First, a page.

April has been a busy month with some important developments to legislation, court decisions and new guidance issued. Here are just some of the highlights of this jam-packed month.
The Supreme Court took the unusual, perhaps unique, step of announcing halfway through a hearing on 18 April that it would allow the appeal by the Public Law Project on the lawfulness of the Lord Chancellor’s proposed residence test for legal aid applications. Detailed reasons for the decision are awaited.
The Social Services and Wellbeing (Wales) Act 2014 was fully implemented on 6 April this year. Amongst the important changes to be aware of is the repeal of the Children Act 1989, Part III in Wales, meaning that s 17 ('Children in need') and s 20 ('Looked-after children') are now covered by separate legal frameworks in England and Wales. The amendments to primary and secondary legislation are now also available.
The 2014 Act and the Regulations make vital reading for lawyers practising in Wales. Keep an eye on our website and Twitter as well for regular legal updates on the divergence of legislation as it applies in England and in Wales.
Changes were made to the Family Procedure Rules in April to create a new Part 39, regarding attachment of earning orders, and a new Part 40 relating to charging orders, stop orders and stop notices. There is a new PD 40A to compliment Part 40. There have also been some other minor changes to strike out applications, the Child Arrangements Programme and forms in PD 5A.
Keep an eye on our website and Twitter for regular updates on all developments. In particular, in January the President said he had approved amendments to PD 12B, removing the requirement for certain information to be included on the face of orders. There was no sign of these changes in this round of amendments to the FPR and so the status of the recently revised private law orders is still not entirely clear. We expect to hear more on this in the near future and will endeavour to keep you updated.
The Access to Justice Act 1999 (Destination of Appeals) (Family Proceedings) (Amendment) Order 2016 amends the Access to Justice Act 1999 (Destination of Appeals) (Family Proceedings) Order 2014 (SI 2014/602) to provide for the route of appeal from certain decisions or orders of Circuit judges and Recorders sitting in the Family Court to be to the High Court, rather than the Court of Appeal.
Following judicial and sector concerns about its use, new guidance was issued in April by Cafcass, ADCS and ADSS Cymru, clarifying expectations on local authorities for children looked after under s 20 of the Children Act 1989.
It was announced by Education Secretary Nicky Morgan at the beginning of the month that hundreds of millions of pounds are to be invested in a new programme to revolutionise support for the most vulnerable children and families across the country, backed by brand-new freedoms for town halls to provide life-changing services for troubled young people.
The government's Children's Social Care Innovation programme – promoted as a radical step-change to the way in which vulnerable families are supported – is backed by funding totalling £200 million with the intention of kick-starting the most promising proposals for new ways of delivering vital help for troubled children and young people.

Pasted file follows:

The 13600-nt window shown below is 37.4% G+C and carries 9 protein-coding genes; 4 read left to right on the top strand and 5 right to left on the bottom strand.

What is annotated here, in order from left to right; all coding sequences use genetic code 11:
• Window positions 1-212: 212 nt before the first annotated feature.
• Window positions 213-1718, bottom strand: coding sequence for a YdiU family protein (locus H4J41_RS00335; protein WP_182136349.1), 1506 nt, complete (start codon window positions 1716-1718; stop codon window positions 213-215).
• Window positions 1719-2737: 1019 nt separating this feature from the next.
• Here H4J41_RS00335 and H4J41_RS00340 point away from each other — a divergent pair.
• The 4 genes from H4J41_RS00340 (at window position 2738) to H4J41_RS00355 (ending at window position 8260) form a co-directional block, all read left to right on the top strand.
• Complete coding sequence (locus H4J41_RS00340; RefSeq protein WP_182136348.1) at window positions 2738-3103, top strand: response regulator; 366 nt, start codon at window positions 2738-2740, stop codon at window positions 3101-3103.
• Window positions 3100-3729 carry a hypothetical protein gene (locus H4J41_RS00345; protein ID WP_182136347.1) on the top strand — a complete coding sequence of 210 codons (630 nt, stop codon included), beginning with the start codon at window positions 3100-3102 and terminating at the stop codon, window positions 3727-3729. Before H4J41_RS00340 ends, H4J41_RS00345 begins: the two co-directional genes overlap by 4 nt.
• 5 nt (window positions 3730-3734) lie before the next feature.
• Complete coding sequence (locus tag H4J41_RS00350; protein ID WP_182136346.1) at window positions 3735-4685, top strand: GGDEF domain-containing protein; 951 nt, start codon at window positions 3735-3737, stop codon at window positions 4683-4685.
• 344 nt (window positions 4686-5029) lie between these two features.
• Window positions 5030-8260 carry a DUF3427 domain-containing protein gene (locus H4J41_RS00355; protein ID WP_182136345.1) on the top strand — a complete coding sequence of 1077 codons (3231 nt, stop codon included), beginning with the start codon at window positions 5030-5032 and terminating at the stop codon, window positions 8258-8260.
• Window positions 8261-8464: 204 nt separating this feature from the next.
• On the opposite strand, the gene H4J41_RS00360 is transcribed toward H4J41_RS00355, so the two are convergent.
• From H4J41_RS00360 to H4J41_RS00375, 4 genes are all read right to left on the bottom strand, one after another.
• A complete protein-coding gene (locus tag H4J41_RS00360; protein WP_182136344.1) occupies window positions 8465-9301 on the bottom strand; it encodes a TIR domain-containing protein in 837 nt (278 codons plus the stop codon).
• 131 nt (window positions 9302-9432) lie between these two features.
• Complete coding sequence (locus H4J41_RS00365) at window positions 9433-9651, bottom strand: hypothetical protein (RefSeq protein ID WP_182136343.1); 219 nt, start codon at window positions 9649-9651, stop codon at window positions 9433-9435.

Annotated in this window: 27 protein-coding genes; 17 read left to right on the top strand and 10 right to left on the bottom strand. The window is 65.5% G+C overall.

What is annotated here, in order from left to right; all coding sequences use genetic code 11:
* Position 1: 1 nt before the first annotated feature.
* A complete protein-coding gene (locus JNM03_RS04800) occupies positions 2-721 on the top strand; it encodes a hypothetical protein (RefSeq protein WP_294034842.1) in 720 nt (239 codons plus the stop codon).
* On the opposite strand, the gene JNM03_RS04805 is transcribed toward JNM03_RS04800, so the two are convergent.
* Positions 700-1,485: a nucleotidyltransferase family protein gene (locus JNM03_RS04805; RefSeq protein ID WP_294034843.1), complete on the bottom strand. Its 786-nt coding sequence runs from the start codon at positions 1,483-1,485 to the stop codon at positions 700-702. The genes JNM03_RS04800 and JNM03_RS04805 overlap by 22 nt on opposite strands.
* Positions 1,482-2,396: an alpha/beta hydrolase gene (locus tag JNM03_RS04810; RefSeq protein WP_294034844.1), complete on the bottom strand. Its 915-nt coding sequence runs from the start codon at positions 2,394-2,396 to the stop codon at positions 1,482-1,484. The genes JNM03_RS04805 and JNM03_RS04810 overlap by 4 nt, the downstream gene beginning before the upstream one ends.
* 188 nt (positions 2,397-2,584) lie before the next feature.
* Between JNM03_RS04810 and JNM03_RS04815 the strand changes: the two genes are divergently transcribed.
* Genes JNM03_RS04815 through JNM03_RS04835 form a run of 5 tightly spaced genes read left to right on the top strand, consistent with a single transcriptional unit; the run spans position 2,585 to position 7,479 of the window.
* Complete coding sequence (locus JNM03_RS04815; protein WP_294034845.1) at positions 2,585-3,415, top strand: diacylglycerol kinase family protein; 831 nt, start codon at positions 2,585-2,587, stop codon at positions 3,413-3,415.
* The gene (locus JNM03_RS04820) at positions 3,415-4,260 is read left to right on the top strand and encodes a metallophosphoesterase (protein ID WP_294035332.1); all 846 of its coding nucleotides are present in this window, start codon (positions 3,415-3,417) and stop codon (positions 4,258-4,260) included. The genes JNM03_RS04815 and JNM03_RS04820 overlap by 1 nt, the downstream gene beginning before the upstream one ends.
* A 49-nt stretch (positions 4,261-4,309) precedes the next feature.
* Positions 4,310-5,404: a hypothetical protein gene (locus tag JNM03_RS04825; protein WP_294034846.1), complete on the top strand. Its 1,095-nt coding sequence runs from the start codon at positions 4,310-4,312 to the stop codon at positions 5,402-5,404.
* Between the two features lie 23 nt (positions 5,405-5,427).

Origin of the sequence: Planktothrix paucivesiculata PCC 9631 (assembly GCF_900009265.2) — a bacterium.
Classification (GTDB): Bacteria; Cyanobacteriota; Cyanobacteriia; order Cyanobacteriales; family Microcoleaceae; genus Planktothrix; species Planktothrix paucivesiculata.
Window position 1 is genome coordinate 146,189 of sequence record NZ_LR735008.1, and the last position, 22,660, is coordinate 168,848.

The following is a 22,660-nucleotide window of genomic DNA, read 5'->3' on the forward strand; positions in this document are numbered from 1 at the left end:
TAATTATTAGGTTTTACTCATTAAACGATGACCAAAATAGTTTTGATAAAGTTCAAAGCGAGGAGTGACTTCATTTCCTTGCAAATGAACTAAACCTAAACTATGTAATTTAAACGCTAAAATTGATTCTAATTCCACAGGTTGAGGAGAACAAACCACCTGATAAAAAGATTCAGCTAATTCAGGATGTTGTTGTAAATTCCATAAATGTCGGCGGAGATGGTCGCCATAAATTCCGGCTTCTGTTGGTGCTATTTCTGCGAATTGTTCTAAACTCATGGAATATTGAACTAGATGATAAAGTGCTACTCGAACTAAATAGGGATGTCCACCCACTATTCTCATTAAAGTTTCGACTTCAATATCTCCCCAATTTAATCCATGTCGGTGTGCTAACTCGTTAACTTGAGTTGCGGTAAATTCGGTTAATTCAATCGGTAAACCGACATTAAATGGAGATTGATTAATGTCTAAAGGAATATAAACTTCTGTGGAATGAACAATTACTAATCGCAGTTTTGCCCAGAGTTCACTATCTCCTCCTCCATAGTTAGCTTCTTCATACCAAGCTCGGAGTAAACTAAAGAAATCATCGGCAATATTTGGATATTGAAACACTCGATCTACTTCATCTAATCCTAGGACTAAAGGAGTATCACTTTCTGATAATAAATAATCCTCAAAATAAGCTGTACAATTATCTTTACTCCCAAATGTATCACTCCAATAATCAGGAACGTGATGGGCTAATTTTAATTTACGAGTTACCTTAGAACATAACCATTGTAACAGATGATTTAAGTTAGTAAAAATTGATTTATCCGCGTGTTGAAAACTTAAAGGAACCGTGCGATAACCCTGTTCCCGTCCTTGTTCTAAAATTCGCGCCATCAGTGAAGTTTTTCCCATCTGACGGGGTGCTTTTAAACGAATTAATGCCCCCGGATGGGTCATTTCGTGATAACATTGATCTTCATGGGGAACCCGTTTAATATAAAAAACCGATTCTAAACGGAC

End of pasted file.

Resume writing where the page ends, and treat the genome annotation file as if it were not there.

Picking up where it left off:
The new investment follows the first round of the innovation programme – which was announced in the summer of 2014 - which has funded over 50 programmes across the country, backed by £100 million. Organisations which have benefited from the funding to date include schemes run by Pause and Barnardo's.
The Family Justice Council launched a new financial guide this month to help people going through a divorce without a lawyer.
The guide is available online from the Judiciary website and Gov.uk, 'Sorting Out Finances on Divorce' and is intended to demystify the complex area of finances on divorce, which many litigants in person may find intimidating.
The guidance is specifically aimed at non-legal readers and its primary purpose is to provide a road map through what is often, for many, uncharted territory. It applies to marriages and civil partnerships.
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PJS v News Group Newspapers Ltd  EWCA Civ 393 – the Court of Appeal set aside the injunction in this celebrity case. An appeal was sought and heard on 21 April with judgment being reserved until a later date. Watch this space!
Estrada v Al-Juffali  EWCA Civ 176 – the Court of Appeal upheld the first instance decision dismissing the husband’s claim for diplomatic immunity against his wife’s claims for financial remedy following their divorce.
Re Y (Children) (No 3)  EWHC 503 (Fam) – the local authority had not proved that the parents had intended to remove the children to Syria for the purposes of radicalisation. The threshold was not crossed and care orders would not be made.
Hammerton v United Kingdom (Application No 6287/10) - Failure to enquire as to why the Respondent was not represented, and to allow him time to secure representation, on a committal application which resulted in him receiving a sentence of 3 months imprisonment was a breach of the ECHR, articles 6 and 13.
Re L (A Child); Re Oddin  EWCA Civ 173 - It was wholly wrong in principle to leave a collection order in place for 11 years. In addition the perpetuation of a passport order beyond a comparatively short period of time essentially for purposes of coercion was wrong in principle and fundamentally objectionable.
Re FM (A Child)  EWCA Civ 189 – the mother’s appeal against the placement of the child with the maternal aunt under a Special Guardianship Order due to the mother’s poor mental health was dismissed.FY v MY  EWFC 16 – the father’s abusive behaviour towards the children justified an order for no contact and a s 91(14) order for 2 years’ duration.